Domestic Partnership Law

Domestic Partnership Law

The area of law that deals with the rights of unmarried adults who choose to live together in the same manner as a married couple but who are not married.

Domestic partnership law is evolving rapidly, in part because more individuals are choosing to identify themselves as domestic partners. Although any two adults living together in a loving relationship may be called partners, the term is most frequently used to describe same-sex couples.

In the last decade of the twentieth century and continuing into the twenty-first, a number of city and county governments enacted domestic partnership laws, including Seattle, New York City, and Broward County, Florida. In 1999, California passed a state domestic partnership law that provided a number of protections that formerly had been offered only to married couples. These protections include the right to inherit from a partner's estate; the right to make medical decisions for an incapacitated partner; the right to use sick leave to care for a partner; the right to obtain Health Insurance through a partner; and the right to adopt a partner's child as a step-parent. Domestic partners in California may obtain these benefits by registering with the state.

Although domestic partnership law is intended to provide benefits to partners, it still represents uncharted territory and is far from comprehensive or complete. Using the California law as an example, a domestic partner is defined as a committed member of a same-sex couple; heterosexual couples who cohabit may not register as domestic partners. The rationale is that heterosexual couples in a committed relationship have the option of marriage, an option that is not open to same-sex couples. The only exception for heterosexual couples is when one partner is age 62 or older, because frequently Senior Citizens who cohabit run the risk of losing part of their Social Security benefits if they marry.

A more problematic issue for domestic partners is the fact that their partnership is generally not recognized outside of their jurisdiction. Thus, their domestic partnership rights are not binding if they should move to a community that has no such laws of its own. In fact, domestic partners who relocate to a new community that does have protective laws are advised to reregister in their new home in order to eliminate any Ambiguity.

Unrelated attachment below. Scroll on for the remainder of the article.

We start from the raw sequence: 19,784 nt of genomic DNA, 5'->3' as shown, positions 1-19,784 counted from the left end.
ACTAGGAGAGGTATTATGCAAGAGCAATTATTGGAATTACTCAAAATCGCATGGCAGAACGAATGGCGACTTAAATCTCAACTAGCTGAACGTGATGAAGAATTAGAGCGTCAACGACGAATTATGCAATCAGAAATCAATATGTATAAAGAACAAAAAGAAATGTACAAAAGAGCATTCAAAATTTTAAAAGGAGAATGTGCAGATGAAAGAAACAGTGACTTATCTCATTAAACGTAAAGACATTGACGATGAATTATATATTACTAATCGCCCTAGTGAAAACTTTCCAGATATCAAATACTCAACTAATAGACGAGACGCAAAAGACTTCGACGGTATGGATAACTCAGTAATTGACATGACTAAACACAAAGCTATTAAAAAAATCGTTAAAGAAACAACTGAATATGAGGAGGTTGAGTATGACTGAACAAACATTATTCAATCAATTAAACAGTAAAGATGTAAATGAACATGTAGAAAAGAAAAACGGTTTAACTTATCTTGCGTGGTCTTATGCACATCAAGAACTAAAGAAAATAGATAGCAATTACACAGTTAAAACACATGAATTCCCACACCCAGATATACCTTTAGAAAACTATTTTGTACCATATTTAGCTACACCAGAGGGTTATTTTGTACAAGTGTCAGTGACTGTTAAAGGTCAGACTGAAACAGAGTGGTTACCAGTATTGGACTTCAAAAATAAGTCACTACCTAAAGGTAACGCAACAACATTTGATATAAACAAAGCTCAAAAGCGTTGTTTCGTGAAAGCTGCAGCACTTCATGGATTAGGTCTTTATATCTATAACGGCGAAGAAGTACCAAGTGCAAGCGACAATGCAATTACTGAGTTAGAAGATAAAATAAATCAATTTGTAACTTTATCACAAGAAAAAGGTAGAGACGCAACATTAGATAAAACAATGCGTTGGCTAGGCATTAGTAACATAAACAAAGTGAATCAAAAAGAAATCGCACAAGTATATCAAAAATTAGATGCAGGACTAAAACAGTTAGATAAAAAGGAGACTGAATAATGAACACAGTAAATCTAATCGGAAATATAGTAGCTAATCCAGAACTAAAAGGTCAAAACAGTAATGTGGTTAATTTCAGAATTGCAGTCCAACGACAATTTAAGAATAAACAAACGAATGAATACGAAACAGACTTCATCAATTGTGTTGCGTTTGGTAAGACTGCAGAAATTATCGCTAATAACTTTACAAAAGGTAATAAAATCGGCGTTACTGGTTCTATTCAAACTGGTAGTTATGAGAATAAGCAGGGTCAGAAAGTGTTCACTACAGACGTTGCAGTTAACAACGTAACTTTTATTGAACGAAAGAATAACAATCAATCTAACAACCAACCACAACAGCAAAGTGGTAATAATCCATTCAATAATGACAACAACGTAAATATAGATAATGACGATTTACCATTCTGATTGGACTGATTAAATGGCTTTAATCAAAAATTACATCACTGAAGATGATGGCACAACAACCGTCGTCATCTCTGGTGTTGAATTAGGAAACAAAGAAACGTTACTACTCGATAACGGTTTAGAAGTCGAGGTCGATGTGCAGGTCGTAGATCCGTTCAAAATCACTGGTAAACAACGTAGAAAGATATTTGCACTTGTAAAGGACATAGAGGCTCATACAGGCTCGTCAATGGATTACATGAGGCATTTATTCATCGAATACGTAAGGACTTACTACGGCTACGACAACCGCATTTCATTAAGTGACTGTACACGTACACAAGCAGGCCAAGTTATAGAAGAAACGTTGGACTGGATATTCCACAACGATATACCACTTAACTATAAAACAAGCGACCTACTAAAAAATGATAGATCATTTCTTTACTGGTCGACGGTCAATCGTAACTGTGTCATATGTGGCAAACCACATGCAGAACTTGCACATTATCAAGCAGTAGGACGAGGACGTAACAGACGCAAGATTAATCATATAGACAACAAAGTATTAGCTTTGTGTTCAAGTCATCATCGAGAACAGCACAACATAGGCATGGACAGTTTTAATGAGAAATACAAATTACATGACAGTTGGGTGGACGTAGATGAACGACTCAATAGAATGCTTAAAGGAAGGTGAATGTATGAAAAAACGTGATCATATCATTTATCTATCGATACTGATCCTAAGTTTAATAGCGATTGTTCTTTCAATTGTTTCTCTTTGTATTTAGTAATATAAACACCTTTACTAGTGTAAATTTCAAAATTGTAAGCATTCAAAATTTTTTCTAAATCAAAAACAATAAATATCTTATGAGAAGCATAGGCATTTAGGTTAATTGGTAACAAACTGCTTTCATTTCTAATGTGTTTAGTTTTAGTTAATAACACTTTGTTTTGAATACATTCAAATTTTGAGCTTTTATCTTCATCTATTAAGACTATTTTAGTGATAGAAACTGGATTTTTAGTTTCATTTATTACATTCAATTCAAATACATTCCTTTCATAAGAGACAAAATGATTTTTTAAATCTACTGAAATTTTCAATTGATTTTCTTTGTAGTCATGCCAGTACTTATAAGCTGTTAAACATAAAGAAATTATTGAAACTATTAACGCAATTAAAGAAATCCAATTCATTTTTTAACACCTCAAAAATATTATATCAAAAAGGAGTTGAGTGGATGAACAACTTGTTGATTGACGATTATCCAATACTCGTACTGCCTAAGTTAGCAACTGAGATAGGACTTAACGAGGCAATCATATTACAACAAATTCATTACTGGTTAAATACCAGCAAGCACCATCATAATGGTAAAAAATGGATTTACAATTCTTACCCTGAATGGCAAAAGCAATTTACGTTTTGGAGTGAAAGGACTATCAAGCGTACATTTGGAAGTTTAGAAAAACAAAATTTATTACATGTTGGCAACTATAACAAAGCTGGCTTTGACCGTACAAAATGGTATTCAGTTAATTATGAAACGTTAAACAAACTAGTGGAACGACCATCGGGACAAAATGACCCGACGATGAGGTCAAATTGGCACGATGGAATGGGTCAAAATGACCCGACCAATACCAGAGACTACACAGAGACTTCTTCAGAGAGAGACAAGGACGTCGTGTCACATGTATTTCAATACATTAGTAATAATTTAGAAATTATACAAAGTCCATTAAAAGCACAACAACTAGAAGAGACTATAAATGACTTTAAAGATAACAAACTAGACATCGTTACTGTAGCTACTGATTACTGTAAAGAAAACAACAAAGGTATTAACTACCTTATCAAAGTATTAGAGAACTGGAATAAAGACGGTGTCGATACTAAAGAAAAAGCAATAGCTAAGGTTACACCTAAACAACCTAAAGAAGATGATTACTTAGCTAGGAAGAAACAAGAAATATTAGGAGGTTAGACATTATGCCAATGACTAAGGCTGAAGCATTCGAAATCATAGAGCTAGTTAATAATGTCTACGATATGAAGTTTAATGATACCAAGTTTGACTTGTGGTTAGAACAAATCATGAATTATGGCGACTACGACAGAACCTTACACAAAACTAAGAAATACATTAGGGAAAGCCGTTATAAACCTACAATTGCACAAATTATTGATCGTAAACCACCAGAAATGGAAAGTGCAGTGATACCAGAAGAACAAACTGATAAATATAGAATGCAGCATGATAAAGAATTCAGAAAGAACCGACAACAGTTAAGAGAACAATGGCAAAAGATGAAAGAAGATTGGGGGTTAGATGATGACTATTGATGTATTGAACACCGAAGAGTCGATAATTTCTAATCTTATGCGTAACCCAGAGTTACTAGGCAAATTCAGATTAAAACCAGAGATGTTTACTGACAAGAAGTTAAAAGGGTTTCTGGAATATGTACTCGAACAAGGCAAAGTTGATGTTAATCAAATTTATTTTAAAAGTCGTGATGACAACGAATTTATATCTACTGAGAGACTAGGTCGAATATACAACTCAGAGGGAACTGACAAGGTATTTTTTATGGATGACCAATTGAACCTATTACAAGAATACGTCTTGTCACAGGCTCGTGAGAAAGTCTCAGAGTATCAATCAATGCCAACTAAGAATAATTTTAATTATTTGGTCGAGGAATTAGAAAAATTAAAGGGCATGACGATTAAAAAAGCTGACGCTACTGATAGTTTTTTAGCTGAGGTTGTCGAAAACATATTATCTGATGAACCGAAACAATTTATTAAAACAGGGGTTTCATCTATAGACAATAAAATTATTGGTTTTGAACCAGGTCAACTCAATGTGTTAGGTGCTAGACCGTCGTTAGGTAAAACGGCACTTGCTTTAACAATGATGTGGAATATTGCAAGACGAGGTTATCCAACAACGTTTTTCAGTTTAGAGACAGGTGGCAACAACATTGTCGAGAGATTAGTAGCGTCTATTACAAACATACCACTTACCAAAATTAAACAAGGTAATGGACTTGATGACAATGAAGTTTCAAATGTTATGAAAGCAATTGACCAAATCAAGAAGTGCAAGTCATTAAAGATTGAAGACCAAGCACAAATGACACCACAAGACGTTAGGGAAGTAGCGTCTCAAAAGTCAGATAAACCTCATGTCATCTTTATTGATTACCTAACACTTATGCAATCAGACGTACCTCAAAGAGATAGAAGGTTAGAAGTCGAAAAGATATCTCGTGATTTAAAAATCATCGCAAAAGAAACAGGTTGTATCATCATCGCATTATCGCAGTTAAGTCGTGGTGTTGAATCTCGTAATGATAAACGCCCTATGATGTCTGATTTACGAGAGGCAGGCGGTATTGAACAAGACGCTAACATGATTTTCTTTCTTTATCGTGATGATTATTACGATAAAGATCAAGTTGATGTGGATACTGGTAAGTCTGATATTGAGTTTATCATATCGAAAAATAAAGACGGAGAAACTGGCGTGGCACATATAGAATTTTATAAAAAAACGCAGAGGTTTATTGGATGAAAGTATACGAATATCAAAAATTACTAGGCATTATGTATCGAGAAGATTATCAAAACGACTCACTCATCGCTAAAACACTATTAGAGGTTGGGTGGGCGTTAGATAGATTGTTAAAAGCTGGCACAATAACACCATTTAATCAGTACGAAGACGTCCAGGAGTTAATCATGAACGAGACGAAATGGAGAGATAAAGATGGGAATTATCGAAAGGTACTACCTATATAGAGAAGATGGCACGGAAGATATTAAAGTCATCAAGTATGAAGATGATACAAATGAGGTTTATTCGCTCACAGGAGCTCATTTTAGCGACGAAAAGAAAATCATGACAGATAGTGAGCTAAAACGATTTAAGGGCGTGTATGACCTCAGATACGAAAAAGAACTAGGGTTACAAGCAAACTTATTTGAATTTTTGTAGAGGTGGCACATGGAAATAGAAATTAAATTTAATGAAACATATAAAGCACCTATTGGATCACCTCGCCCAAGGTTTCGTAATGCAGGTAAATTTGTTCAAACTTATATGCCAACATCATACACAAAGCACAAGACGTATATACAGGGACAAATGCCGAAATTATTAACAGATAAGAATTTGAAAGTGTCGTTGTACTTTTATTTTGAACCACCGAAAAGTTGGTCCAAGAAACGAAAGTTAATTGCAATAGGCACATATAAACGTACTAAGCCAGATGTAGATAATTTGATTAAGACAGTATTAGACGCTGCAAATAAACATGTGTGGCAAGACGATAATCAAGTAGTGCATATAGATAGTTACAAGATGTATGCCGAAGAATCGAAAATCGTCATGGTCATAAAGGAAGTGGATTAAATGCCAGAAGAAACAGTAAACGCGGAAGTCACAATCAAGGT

Cross-references

Adoption; Gay and Lesbian Rights; Family Law.

References in periodicals archive ?
A court battle similar to the landmark Massachusetts case is working its way toward New Jersey's supreme court, Influencing that case "wasn't the intention" of passing the domestic partnership law, said Loretta Weinberg, a state assemblywoman and lead sponsor of the bill.
In June of 1998, the Salvation Army refused to comply with San Francisco's domestic partnership law and ended its contracts with that city.
They would only solemnize the rights the city has granted gay couples since its domestic partnership law took effect on Valentine's Day in 1991.
Nor would federal rights - such as joint income tax returns and immigration laws - necessarily be affected by a state-level domestic partnership law.
Chris Gregoire signed a domestic partnership law last May, a group called Protect Marriage Washington gathered enough signatures to refer the legislation to a public vote next month.
The ruling stated that California's new domestic partnership law, approved in October by Gov.
The American Center for Law and Justice, which successfully challenged the legality of Boston's domestic partnership law, said today a decision by a state judge overturning the domestic partnership ordinance for the City of Cambridge, Massachusetts is an important victory for marriage and the family.
All that changed when Oregon's domestic partnership law went into effect a year ago.
The Massachusetts Supreme Judicial Court has struck down Boston's domestic partnership law, saying it is prohibited by state law.
The American Center for Law and Justice, an international public interest law firm, said today it is appealing a decision by a Maryland judge dismissing a lawsuit brought by the ACLJ challenging the domestic partnership law in Montgomery County, Maryland.
The passage of Oregon's domestic partnership law also played into the newspaper's decision, Baker said, as did the corresponding change in state records practices.
Archbishop William Levada, a staunch conservative appointed to head the San Francisco archdiocese last year, initiated his first public battle with the city recently when he threatened to sue over the city's new domestic partnership law, which recognizes gay and lesbian couples.

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